A Beetle Outbreak in the Greater Yellowstone Ecosystem
The Greater Yellowstone Ecosystem is a vast, wild area in the northern Rocky Mountains. It includes Yellowstone and Grand Teton National Parks. In the early 2000s, National Park Service scientists and land managers noticed a dramatic increase in mountain pine beetle populations in this region. By the mid-2000s, beetle numbers had reached epidemic levels. This outbreak continued for several years. When it was over, about 75% of the large, older whitebark pine trees were dead .
The National Park Service uses long-term monitoring programs to study whitebark pine health. Park scientists collect data from the same trees, year after year. At each visit, they record whether trees are alive and healthy, diseased, infested with beetles, or dead. Park scientists also look at climate conditions such as air temperature and other factors that affect tree health.
Using the data collected during the mountain pine beetle outbreak, park scientists discovered what triggered the epidemic. Above-average temperatures were recorded in high mountain areas for several years in a row, which allowed beetle populations to expand into whitebark pine habitat and increase to epidemic levels. Higher temperatures speed up the mountain pine beetle’s life cycle. Under colder conditions, the beetle life cycle might take two or even 3 years to complete. However, in warmer conditions, the beetle’s life cycle happens faster, in as little as 1 year. Mild temperatures also mean that more beetles survive the winter. More beetles born in the summer plus more surviving through the winter adds up to a massive population explosion (Figure 3)!
Historically, the cold climate in whitebark pine habitats has safeguarded the trees from widespread beetle attacks. But as temperatures continue to warm, mountaintops may no longer offer the same protection they once did for whitebark pines.
Still More to Learn
In Yosemite, Sequoia, and Kings Canyon National Parks, park scientists have also been monitoring the health of whitebark pines. Interestingly, these parks did not have big beetle outbreaks like the ones in Yellowstone and Grand Teton National Parks. California parks differ from the parks in the Greater Yellowstone Ecosystem in several ways, including climate. Currently, we do not know why the trees there are healthier. Do you have a hypothesis for why the whitebark pine populations in these areas are different? If so, it would be a good topic for a research project! Studying other whitebark pine populations can help park scientists understand how climate change is affecting our high-elevation forests across the West.
How Can We Secure a Future for Whitebark Pines?
By now you may be wondering whether it is even possible for whitebark pines to survive. Forest managers hope so. If whitebark pine populations disappear from the mountaintops, it will have a huge impact on the community of plants and animals that live there. Squirrels, bears, and Clark’s nutcrackers will have to look elsewhere for food. Snow will melt sooner without the shade of the pines’ branches. And the plants and soil that whitebark pines shelter will have to face the harsh conditions on their own.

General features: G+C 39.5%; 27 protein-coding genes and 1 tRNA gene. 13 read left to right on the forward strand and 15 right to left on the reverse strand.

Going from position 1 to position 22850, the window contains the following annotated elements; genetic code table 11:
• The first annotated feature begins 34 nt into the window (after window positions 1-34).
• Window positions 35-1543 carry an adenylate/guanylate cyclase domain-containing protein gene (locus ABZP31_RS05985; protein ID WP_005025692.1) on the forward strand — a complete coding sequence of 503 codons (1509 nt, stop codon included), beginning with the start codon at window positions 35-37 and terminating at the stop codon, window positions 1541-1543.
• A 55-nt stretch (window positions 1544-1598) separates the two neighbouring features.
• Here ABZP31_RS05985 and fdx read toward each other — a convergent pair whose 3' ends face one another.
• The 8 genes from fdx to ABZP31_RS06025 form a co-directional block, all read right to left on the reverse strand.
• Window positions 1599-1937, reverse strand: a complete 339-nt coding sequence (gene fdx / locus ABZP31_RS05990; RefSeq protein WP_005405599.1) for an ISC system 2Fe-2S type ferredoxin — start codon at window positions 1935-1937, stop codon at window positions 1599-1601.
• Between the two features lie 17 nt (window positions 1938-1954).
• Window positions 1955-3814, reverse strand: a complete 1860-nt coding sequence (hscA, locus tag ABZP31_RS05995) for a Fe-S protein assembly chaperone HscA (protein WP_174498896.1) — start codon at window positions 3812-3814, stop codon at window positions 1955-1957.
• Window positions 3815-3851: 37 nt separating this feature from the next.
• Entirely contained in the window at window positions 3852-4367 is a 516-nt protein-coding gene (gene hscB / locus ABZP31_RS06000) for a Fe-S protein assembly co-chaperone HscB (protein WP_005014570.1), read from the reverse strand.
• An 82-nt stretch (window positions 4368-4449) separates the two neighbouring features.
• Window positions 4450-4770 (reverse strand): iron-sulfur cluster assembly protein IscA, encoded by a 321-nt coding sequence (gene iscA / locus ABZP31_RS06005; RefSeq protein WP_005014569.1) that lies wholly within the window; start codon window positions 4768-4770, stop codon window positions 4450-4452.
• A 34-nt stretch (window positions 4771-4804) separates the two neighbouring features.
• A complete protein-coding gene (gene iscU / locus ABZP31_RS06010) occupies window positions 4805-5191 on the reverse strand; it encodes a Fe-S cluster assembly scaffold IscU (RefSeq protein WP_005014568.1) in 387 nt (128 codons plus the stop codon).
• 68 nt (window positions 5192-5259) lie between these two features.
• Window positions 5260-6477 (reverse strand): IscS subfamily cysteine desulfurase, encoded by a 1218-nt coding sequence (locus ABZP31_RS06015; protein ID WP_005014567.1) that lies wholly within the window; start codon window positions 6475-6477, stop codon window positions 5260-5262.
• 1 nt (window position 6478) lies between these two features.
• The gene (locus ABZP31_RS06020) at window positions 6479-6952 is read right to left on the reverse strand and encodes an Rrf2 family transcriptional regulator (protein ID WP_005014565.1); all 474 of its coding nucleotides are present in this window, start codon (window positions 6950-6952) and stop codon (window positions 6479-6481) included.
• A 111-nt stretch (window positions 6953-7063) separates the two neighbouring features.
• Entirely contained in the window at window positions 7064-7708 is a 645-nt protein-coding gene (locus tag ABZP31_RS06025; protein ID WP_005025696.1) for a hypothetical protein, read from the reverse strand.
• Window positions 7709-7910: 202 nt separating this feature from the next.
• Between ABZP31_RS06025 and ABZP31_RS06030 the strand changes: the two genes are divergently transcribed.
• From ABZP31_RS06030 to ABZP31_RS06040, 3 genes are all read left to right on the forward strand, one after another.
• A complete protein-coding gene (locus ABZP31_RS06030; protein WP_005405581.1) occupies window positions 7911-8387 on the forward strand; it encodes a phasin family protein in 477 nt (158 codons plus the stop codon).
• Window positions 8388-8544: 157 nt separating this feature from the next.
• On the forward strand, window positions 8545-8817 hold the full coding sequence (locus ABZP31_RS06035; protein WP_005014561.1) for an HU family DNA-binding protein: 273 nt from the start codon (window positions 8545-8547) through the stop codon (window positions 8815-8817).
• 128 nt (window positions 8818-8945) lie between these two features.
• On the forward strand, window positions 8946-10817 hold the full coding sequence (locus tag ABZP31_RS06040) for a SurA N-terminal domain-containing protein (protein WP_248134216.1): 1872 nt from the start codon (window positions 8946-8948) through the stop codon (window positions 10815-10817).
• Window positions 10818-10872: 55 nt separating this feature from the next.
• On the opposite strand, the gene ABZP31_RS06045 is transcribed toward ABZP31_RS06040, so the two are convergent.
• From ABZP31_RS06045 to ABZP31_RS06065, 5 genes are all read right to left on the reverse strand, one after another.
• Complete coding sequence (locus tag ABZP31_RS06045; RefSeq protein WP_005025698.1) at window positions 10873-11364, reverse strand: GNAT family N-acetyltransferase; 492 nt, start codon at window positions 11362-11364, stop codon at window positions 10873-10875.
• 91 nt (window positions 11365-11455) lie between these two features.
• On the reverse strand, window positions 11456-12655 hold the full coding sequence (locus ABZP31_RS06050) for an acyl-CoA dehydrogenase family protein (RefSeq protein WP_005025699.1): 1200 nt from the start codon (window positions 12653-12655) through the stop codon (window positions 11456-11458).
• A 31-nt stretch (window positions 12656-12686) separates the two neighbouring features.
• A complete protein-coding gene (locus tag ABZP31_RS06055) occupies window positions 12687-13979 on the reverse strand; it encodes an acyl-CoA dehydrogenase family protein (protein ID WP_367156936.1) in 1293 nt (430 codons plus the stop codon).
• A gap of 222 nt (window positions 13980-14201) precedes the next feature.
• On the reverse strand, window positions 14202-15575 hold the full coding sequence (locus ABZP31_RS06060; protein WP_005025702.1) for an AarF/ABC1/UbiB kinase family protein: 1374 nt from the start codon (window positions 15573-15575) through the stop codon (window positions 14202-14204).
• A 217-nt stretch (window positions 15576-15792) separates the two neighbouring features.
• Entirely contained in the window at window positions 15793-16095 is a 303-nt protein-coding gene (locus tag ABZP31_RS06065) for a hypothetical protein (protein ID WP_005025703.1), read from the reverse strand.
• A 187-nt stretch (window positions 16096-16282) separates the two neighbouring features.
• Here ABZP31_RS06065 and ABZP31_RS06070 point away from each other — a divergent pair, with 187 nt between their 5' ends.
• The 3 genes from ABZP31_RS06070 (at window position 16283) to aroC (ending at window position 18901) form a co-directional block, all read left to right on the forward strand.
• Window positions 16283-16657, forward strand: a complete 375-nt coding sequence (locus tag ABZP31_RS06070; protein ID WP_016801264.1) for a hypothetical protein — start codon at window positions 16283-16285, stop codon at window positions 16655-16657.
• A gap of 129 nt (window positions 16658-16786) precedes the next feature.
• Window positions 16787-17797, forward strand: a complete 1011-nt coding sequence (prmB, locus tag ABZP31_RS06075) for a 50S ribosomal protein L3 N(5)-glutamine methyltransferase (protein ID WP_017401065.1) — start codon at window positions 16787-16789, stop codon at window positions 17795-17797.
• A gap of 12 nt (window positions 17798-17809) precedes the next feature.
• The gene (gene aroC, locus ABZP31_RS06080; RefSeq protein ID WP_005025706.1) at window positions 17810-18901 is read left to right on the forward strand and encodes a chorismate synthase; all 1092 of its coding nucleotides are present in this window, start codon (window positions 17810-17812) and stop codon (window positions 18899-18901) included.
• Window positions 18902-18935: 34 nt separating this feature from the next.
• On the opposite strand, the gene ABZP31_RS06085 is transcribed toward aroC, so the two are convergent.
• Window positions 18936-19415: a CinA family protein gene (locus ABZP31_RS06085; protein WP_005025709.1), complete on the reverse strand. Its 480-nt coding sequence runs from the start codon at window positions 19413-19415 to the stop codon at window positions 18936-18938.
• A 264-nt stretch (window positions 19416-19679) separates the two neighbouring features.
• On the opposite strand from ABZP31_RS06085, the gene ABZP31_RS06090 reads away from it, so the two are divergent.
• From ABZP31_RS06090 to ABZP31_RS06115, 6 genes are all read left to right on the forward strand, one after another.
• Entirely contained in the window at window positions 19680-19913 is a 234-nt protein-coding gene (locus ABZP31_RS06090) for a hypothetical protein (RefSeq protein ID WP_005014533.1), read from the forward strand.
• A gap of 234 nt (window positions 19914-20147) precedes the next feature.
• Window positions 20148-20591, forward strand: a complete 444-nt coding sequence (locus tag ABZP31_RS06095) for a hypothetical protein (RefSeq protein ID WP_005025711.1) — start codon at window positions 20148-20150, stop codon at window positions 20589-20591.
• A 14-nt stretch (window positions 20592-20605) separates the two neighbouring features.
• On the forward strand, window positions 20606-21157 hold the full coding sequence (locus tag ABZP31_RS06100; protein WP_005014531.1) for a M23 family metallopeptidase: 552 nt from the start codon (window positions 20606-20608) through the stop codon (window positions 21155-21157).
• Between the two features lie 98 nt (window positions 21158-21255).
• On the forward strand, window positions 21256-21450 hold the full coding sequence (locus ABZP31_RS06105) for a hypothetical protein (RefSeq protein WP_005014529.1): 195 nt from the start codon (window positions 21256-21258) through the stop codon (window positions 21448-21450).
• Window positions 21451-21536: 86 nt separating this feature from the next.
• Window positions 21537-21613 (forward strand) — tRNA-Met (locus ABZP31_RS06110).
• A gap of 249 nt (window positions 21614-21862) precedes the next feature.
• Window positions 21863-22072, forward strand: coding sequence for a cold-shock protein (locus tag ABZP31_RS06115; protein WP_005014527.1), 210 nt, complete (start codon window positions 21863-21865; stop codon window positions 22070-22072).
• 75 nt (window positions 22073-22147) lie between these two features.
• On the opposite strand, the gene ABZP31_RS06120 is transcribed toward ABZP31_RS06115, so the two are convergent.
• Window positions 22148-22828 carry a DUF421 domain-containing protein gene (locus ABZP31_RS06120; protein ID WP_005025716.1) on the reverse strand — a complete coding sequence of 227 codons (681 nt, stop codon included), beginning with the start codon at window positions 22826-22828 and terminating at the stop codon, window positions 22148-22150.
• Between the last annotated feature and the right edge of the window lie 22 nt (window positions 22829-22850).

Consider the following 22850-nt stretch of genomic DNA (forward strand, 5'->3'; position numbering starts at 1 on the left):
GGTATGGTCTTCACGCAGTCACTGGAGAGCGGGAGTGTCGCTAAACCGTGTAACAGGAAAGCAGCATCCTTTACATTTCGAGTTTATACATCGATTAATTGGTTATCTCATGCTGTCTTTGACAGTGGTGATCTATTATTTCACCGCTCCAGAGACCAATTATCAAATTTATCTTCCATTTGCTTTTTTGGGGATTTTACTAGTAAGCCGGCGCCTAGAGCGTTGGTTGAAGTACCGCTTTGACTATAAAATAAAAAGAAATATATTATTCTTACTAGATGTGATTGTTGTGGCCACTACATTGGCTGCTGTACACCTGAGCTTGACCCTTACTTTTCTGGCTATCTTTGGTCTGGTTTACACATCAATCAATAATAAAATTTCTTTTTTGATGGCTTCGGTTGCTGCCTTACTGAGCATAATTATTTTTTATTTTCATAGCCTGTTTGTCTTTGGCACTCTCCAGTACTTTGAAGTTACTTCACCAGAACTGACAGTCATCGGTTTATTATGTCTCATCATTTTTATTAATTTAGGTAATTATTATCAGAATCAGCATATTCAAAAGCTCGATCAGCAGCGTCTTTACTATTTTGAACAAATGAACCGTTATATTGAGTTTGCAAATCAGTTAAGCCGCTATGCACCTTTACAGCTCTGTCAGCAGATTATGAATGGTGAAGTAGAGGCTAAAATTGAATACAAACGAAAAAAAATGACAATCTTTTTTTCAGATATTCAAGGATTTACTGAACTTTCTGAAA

Fortunately, there are many people working to preserve this important species. Scientists from the National Park Service and land managers from other U.S. government agencies are working hard to protect and restore whitebark pines. While they may not be able to stop climate change and keep mountaintops cold, they are taking important actions. Using what we have learned about the complicated relationship of whitebark pines, mountain pine beetles, and climate change, managers are focusing their efforts on tasks like collecting and planting seeds in places that might stay colder in the future, defending trees from wildfires, and protecting trees from beetle attacks. Most importantly, they are also educating the public about the ecosystem value of whitebark pines and the impacts of global warming. By working together, park scientists, and land managers will continue to fight for this amazing tree species.
Keystone Species: ↑ A species that greatly influences the wellbeing of many other species in its ecosystem. Like the keystone in a rock archway, if this species is removed, the system collapses.
Mutualism: ↑ A type of relationship between different species in which both organisms benefit. Some examples include bees and the flowers they pollinate, and helpful bacteria inside the human digestive system.
Life Cycle: ↑ The developmental changes an organism goes through during its life. For mountain pine beetles, the life cycle consists of egg, larva, pupa, and finally adult stages.
Endemic: ↑ A constantly maintained level of an organism in a particular geographic area. Mountain pine beetles are usually constantly present in western forests but at low numbers.
Epidemic: ↑ A large increase in the number of organisms in an area. In the case of mountain pine beetles, the number of beetles increased substantially in western forests over several years.
Conflict of Interest
The authors declare that the research was conducted in the absence of any commercial or financial relationships that could be construed as a potential conflict of interest.
We thank all our collaborators from within the National Park Service and other federal land management agencies who have worked with us on the Interagency Whitebark Pine Monitoring Program for the past 18 years.
 ↑ Schwartz, C. C., Haroldson, M. A., White, G. C., Harris, R. B., Cherry, S., Keating, K. A., et al. 2006. Temporal, spatial, and environmental influences on the demographics of grizzly bears in the greater yellowstone ecosystem. Wildlife Monogr. 161:1–8. doi: 10.2193/0084-0173(2006)161[1:TSAEIO]2.0.CO;2
 ↑ Shanahan, E., Irvine, K. M., Thoma, D., Wilmoth, S., Ray, A., Legg, K., et al. 2016. Whitebark pine mortality related to white pine blister rust, mountain pine beetle outbreak, and water availability. Ecosphere. 7:e01610. doi: 10.1002/ecs2.1610